Le Sserafim – ANTIFRAGILE | Review


Photo By Rafika Khan

Two ANTIFRAGILE albums are lined up on the ground. The album surpassed 600,000 pre-ordered copies before its release on Oct. 17, 2022.

     Almost six months after their debut mini-album, titled FEARLESS, the South Korean girl group Le Sserafim returned in October 2022 with their much-awaited sophomore album, ANTIFRAGILE. The quintet – whose name is an anagram of the words “I’m fearless” – stayed bold and courageous with their latest songs, like their confident debut track, but didn’t hesitate to show vulnerability. As one of the most thriving rookie acts in the K-pop scene, Le Sserafim pleased critics and fans alike and proved they were living up to their name with ANTIFRAGILE.

     The first track, The Hydra, is the album’s introduction. In the bass-heavy song with hypnotic chants of “I am antifragile” in the background, the group members declare that they will not falter in the face of a challenge. With each member repeating the lines in their native Korean, English and Japanese languages, the lyrics affirm their convictions and seamlessly blend into the title track, ANTIFRAGILE. The Afro-Latin pop number bursts with energy and strong beats. Unlike the smooth and cool FEARLESS, ANTIFRAGILE is fiercely confident, and its lyrics are personal, despite not being written by the members. Sub-vocalist Kazuha Nakamura sings, “Don’t forget my pointe shoes I left behind,” in the pre-chorus, referring to her 15 years as a professional ballerina. The two eldest and ex-members of the girl group IZ*ONE, Chaewon Kim and Sakura Miyawaki, add that their past experiences have only made them more passionate, singing, “Don’t underestimate the path I’ve walked.” ANTIFRAGILE conveys the group’s message of advancing without fear because they will not break. It’s an intense and fiery song and cements their status as one of the top rookie groups in South Korea.

     Following ANTIFRAGILE is Impurities, an R&B track co-written by vocalist Yunjin Huh. Refreshing and languid, Le Sserafim embraces their flaws and wears them with pride, with Huh singing, “Covered in scars that are hard opaque / So natural, beautiful,” in the first verse. With this B-side spending nearly as many weeks on music charts as the title track, it is a song that is undoubtedly comforting to some. While it is much more laidback than the powerful ANTIFRAGILE, Impurities keeps the listener hooked on the album and leaves them wanting more.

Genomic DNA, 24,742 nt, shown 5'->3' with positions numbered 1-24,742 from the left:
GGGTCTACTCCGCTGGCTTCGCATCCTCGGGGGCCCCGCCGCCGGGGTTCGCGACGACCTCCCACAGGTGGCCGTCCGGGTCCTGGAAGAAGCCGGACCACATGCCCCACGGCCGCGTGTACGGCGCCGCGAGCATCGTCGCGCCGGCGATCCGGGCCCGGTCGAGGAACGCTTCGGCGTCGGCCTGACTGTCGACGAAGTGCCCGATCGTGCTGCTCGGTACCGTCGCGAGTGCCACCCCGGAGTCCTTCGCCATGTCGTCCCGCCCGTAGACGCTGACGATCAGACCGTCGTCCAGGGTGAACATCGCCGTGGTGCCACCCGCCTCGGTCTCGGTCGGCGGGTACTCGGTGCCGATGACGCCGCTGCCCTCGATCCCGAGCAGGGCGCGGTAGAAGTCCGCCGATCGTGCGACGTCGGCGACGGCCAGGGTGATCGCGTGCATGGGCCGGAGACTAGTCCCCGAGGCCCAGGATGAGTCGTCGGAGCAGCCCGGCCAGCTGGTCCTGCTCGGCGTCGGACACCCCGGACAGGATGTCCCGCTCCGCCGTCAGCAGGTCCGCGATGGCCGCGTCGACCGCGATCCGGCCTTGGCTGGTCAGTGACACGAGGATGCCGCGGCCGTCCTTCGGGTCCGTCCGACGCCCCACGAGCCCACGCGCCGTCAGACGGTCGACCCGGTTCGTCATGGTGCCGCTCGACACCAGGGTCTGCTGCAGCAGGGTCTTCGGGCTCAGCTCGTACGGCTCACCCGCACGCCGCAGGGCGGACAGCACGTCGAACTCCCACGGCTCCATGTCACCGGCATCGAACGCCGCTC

ANTIFRAGILE albums come with a CD, poster, booklet, stickers and a random photo card of a Le Sserafim member. Three versions of the album were released with the contents inside matching their themes. (Photo By Rafika Khan)

     The fourth track, titled No Celestial, shows Le Sserafim letting go of any personas to be their flawed selves honestly. Their first pop-punk song, No Celestial is rebellious and rejects the unrealistic expectations placed on the group and their peers by the K-pop industry. Huh declares, “Just wanna live a real life / Listen to my honest voice,” in the chorus, and Kim follows it up with, “I’m no freakin’ angel / I’m no freakin’ goddess, I’m just being me,” in the post-chorus. The song is guitar-heavy and spirited and follows the mini-album’s theme of accepting one’s imperfections and continuing to go forward. Also co-written by Huh, No Celestial is delivered passionately by the group in a playful but defiant way.

     The album closes out with the sweetly-sung Good Parts (when the quality is bad but I am), which Huh and Miyawaki co-wrote. The track speaks of wanting to love yourself even when nothing is going right. Miyawaki and the group’s youngest member, Eunchae Hong, lament, “I just wanna love myself / When I’m good or bad, love my weakness / Contrary to fancy expectations / Even if it doesn’t look decent, find the good parts, the good parts,” in the chorus. The song’s raw and vulnerable lyrics are relatable and simple, showing the girls accepting who they are in their darkest moments. It ends the mini-album on a light, heartfelt note as Le Sserafim goes toward better and brighter days.

     ANTIFRAGILE lives up to the meaning behind Le Sserafim’s name as the group fearlessly continues its journey and embraces its imperfections. The record’s relatable songs span multiple genres and can appeal to people from all walks of life, as wanting to be one’s true self is not a unique struggle. Le Sserafim made an impactful first comeback with this mini-album and only has more promising days ahead.